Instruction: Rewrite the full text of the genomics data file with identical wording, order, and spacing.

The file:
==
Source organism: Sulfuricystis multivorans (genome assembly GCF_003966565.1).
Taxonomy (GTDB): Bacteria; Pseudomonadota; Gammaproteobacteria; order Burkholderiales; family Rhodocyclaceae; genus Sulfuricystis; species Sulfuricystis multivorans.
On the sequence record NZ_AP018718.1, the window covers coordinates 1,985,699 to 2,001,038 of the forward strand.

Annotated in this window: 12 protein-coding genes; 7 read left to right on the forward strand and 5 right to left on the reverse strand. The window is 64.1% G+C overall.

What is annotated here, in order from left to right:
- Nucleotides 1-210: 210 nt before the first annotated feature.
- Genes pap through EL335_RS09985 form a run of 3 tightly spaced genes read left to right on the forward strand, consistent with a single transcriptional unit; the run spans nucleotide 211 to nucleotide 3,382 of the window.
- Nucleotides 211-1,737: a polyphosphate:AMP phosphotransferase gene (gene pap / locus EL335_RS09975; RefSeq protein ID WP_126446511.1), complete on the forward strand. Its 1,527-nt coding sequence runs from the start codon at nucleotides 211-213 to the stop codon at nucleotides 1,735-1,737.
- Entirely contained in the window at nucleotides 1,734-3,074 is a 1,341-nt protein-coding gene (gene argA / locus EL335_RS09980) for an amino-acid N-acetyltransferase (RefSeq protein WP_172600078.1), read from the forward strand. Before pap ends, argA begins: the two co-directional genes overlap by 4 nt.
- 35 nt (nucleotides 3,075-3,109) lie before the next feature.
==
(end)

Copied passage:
Source organism: Sulfuricystis multivorans (genome assembly GCF_003966565.1).
Taxonomy (GTDB): Bacteria; Pseudomonadota; Gammaproteobacteria; order Burkholderiales; family Rhodocyclaceae; genus Sulfuricystis; species Sulfuricystis multivorans.
On the sequence record NZ_AP018718.1, the window covers coordinates 1,985,699 to 2,001,038 of the forward strand.

Annotated in this window: 12 protein-coding genes; 7 read left to right on the forward strand and 5 right to left on the reverse strand. The window is 64.1% G+C overall.

What is annotated here, in order from left to right:
- Nucleotides 1-210: 210 nt before the first annotated feature.
- Genes pap through EL335_RS09985 form a run of 3 tightly spaced genes read left to right on the forward strand, consistent with a single transcriptional unit; the run spans nucleotide 211 to nucleotide 3,382 of the window.
- Nucleotides 211-1,737: a polyphosphate:AMP phosphotransferase gene (gene pap / locus EL335_RS09975; RefSeq protein ID WP_126446511.1), complete on the forward strand. Its 1,527-nt coding sequence runs from the start codon at nucleotides 211-213 to the stop codon at nucleotides 1,735-1,737.
- Entirely contained in the window at nucleotides 1,734-3,074 is a 1,341-nt protein-coding gene (gene argA / locus EL335_RS09980) for an amino-acid N-acetyltransferase (RefSeq protein WP_172600078.1), read from the forward strand. Before pap ends, argA begins: the two co-directional genes overlap by 4 nt.
- 35 nt (nucleotides 3,075-3,109) lie before the next feature.